A number of hotels are built alongside the harbor enticing visitors with magnificent views of this timeless feature of Hong Kong. For those who can’t afford pricey hotel accommodations however, there are two exciting ways to enjoy Victoria Harbour without paying top dollar.
Take a tram ride to The Peak to get a staggering view of the harbor from a very fortuitous position. On a clear day, Victoria Harbour glistens against the boundaries between Kowloon and Hong Kong islands.
People wary of high altitudes may prefer to stay on the ground and visit the Avenue of Stars along Tsim Sha Tsui promenade. You might want to hang around at night as the Symphony of Lights transforms the harbor into a visual cacophony of sound and colorful lights, “bouncing” playfully from more than forty of Hong Kong’s skyscrapers.
Nan Lian Garden
Nan Lian Garden is a wonderful respite from all the shopping, sightseeing and walking in the concrete jungles of Hong Kong. With structures and landscaping based on the Tang Dynasty era, the garden is a breath of fresh air in the heart of the bustling metropolis.
The tranquil atmosphere of the Garden is a sharp contrast to the busy aura projected by the tall buildings in the background. There, you can walk among temples, ponds, pine and cypress trees, bridges and ornamental rocks while learning about the architectural styles used in the traditional garden.
The center of attraction inside Nan Lian Garden is the Perfection pavilion and Zi Wu bridge, which strike a gleaming reflection in the pond due to the pavilion’s gold hue and the bridge’s crimson paint.
Inside the exhibition halls within the garden, visitors can also find other equally interesting cultural highlights. This little piece of heaven is located in Kowloon’s Diamond Hill neighborhood, which is easily accessible from the MTR Diamond Hill station.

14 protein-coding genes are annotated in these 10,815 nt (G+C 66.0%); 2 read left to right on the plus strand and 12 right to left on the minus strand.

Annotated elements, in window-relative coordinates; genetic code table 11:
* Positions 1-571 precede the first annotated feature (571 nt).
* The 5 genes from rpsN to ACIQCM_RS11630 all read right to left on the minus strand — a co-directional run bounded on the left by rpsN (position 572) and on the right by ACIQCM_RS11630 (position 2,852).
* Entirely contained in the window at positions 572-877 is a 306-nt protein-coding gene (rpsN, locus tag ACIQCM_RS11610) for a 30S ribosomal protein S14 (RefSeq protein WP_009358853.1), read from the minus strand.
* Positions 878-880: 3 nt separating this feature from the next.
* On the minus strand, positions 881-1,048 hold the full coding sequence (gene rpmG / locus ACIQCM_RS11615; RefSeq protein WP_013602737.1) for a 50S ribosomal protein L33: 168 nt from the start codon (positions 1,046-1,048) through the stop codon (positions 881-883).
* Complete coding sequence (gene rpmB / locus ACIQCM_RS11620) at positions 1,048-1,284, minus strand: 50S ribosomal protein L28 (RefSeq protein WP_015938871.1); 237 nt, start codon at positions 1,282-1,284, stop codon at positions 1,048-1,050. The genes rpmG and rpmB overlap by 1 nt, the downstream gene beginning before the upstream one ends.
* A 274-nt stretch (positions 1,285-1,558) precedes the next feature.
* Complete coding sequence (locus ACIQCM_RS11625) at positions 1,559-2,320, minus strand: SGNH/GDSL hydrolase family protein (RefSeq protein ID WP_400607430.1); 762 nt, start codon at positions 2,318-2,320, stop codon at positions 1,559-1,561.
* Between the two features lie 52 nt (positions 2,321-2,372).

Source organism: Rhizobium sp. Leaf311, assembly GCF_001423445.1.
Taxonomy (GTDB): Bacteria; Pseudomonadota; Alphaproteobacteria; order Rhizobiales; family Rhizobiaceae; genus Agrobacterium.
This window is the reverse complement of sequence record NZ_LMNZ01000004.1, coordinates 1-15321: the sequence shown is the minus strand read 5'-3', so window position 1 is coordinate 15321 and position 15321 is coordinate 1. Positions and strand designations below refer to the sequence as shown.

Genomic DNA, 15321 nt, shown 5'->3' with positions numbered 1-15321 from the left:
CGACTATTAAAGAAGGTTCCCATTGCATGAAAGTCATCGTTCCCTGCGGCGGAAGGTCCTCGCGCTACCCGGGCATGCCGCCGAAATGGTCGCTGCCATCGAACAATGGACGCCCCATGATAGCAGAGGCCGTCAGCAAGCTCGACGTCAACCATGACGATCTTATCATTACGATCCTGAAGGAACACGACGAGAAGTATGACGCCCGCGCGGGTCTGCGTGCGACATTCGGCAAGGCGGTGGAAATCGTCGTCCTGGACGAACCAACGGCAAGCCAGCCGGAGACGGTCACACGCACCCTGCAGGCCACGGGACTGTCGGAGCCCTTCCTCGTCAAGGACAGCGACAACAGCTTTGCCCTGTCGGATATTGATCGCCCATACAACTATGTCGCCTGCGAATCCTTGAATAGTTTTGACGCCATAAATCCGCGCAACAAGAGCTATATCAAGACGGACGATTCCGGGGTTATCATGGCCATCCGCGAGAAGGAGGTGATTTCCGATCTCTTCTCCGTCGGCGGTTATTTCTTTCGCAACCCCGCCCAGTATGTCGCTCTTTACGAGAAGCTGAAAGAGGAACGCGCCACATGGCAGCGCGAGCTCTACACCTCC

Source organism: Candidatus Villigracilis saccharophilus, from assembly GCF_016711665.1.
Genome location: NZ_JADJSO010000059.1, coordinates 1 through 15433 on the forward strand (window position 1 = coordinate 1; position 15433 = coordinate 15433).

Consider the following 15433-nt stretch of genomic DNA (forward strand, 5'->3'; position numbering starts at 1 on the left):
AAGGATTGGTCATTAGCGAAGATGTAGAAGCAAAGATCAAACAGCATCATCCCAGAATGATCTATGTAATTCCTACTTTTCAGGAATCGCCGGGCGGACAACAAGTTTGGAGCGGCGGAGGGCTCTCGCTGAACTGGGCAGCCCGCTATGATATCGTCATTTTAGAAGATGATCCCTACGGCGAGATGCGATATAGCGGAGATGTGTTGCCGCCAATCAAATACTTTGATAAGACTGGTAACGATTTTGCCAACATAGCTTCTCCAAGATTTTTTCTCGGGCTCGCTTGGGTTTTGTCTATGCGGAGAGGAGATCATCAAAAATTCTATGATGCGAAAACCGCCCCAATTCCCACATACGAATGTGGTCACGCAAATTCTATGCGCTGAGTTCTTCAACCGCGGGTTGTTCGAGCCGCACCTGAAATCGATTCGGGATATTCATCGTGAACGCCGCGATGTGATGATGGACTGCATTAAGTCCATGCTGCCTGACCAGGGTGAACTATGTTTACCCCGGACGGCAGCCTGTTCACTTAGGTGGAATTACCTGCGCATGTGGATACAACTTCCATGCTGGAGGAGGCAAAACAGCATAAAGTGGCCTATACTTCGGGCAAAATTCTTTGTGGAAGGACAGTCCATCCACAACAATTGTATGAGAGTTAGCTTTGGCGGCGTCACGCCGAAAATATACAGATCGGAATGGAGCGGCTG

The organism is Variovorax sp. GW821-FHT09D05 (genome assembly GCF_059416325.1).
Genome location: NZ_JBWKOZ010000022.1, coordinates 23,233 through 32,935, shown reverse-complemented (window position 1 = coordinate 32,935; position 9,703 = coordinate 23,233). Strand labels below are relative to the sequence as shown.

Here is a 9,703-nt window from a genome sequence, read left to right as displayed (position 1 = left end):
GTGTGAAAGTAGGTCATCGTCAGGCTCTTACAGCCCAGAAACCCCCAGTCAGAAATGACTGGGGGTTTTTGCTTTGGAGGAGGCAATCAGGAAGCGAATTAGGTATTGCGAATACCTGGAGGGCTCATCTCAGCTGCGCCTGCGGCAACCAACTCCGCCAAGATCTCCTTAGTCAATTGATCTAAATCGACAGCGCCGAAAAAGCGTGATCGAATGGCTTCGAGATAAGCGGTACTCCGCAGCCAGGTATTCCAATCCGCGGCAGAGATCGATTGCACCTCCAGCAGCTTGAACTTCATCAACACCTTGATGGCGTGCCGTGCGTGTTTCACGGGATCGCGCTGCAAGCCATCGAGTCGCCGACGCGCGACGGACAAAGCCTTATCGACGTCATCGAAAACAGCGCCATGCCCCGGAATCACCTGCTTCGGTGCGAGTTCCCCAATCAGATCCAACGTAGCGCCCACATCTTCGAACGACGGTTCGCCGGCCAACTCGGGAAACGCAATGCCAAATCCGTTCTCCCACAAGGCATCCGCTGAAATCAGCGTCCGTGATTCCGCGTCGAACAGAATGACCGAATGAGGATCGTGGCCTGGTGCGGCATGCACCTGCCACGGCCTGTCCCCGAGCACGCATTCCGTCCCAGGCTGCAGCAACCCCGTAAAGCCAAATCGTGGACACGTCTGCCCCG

Lan Kwai Fong
Lan Kwai Fong offers a vast range of entertainment options when the sun goes down in Hong Kong. This cluster of bars and restaurants is located in Central District, the main business hub where regional offices of global financial corporations hold fort.
Such a location means Lan Kwai Fong usually teems with expats, who need only walk a few steps from their corner offices to make their way to happy hour.
Concentrated around the alleys of D’Aguilar and Lan Kwai Fong, nightlife is at its peak as revelers, usually with drinks in hand, spill out onto the cobblestoned lane. Lively music reverberates with bass beats punctuating the air of merrymaking, which usually goes on until a few hours before the sun creeps up over the horizon.
If you prefer a more relaxed vibe, close to Lan Kwai Fong is Soho, which stands for “South of Hollywood Road.” Soho ignites a passion for food among gourmands hoping to be part of the scene inside Hong Kong’s best upmarket restaurants and bars.
Most of these trendy establishments encircle the Mid-Levels escalator, the longest network of covered escalators in the world. Covering more than 800 meters in distance, the moving stairway provides an easier route for pedestrian traffic coming from Central all the way up to Western District.